Frequently Asked Questions
2. Lotus Birth
11. Recommended Dose
1. What is the optimal timeline for encapsulation?
|Birth – 3 hours||3 hours – 48 hours|
|You can prepare the placenta fresh. It will hold the most benefits at this point.||You can prepare the placenta fresh, as long as it’s been refrigerated.|
If placenta can not be prepared within first 48 hours
|48 hours – 2 weeks||2 weeks – 4 weeks||After a month|
|Double-bag placenta and freeze within first 24 hours of the birth. Thaw in the refrigerator (takes about 24 hours) prior to encapsulation.||Placenta may still be encapsulated, however the longer it is in the freezer the less effective it may be to the mother.||The placenta may be at risk for freezer burn and the longer its stored in the freezer, the less benefit it has to the mother.|
2. What is Lotus Birth? Can I encapsulate and have a gentle separation too?
I am planning a lotus birth and putting the attached placenta in a soft-sided cooler on bagged ice. The cooler has a zipper that would be closed around the cord… might it be acceptable?
A lotus birth is when the placenta is left attached to the baby until it detaches on its own, generally after several days. In lotus birth, it is common to salt or otherwise help the placenta dry out more quickly. While traditional lotus birth is a beautiful ceremony honoring the connection between placenta and baby, it renders the placenta unsuitable for consumption.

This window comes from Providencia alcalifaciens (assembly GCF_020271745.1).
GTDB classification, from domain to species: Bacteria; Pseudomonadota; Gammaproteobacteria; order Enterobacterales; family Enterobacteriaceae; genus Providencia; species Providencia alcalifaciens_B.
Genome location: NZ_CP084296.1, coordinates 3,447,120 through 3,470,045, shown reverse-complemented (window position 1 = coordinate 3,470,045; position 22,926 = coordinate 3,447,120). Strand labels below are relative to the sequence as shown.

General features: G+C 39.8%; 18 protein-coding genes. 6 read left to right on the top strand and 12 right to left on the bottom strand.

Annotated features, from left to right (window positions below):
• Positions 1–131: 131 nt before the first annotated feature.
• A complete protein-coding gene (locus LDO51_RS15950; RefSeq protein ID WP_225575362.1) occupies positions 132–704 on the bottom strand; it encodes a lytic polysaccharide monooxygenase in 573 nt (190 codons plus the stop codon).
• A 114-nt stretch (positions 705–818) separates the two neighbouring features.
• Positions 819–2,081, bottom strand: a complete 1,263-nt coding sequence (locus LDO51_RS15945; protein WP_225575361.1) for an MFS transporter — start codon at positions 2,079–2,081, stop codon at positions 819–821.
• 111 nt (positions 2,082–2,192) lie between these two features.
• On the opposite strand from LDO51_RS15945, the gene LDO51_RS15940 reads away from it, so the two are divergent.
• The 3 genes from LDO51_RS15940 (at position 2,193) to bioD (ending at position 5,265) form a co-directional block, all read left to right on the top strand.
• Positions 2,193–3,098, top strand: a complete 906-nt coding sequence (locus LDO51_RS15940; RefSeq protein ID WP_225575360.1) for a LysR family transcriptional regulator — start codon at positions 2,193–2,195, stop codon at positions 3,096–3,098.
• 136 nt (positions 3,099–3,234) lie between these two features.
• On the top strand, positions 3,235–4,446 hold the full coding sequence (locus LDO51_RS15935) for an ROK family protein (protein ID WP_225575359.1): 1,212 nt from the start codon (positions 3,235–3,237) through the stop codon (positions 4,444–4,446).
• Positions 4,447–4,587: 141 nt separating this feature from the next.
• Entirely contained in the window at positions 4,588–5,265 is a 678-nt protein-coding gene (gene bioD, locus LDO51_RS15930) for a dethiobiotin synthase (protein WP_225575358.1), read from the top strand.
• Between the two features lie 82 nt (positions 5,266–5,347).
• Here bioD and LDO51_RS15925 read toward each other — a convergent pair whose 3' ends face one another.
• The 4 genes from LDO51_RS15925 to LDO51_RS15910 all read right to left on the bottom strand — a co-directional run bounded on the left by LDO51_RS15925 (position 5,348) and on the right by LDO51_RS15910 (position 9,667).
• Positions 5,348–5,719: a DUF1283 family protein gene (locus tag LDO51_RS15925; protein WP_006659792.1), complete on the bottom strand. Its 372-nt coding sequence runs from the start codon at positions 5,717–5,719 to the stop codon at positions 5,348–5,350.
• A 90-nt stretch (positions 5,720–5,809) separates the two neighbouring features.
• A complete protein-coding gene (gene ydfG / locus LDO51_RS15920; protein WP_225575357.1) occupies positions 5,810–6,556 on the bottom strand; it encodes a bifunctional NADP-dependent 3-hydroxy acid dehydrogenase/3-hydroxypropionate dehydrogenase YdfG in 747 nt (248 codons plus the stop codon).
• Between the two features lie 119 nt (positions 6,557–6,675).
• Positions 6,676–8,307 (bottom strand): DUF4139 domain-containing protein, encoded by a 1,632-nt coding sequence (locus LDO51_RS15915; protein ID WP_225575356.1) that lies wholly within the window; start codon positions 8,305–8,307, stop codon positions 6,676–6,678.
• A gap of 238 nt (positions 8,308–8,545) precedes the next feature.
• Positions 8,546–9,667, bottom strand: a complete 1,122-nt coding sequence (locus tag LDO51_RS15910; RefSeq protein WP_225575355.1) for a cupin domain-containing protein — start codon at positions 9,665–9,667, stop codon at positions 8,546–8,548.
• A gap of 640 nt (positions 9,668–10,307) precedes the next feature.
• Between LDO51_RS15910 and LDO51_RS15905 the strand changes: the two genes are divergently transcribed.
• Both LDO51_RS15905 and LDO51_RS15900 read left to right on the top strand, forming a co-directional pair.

If lotus birth is important to you, a modified version could be performed while still encapsulating the placenta.
a) The placenta could stay connected to the baby for up to three or four hours. This would give the baby a gentle transition to the world, and the placenta would still be fit for consumption after this amount of time. Do not exceed four hours before separating the placenta and refrigerating it.
b) Another option at four hours postpartum is to sever the portion of placenta that you desire to encapsulate, and place it into the refrigerater. The remainder of the placenta can stay intact, along with the cord to baby until it falls off naturally. This allows a modified version of both lotus and encapsulation while understanding you are not receiving either in full – resulting in fewer capsules, no cord keepsake, and some will be severed (not full lotus.)
Remember that we need to start the process within the first 24 hours (ideally) to 48 hours of the birth. We do this because the hormones within the placenta will begin to metabolize and change.
If the placenta is encapsulated after 4-5 days, has been kept cool and does not spoil, the capsules will not be as potent from a hormonal standpoint. While the iron and other nutrients take longer to break down, choosing a more optimal lotus birth could result in potentially less effective placenta capsules. Lotus also tends to involve salting of the placenta. Adding that much sodium into the capsules is not going to be good for a system and is a step that would be better skipped.
The modified options above (a, b) offer a lotus-type gentle birth while also having the full benefit from the placenta capsules, and those are what PBi believes to be best.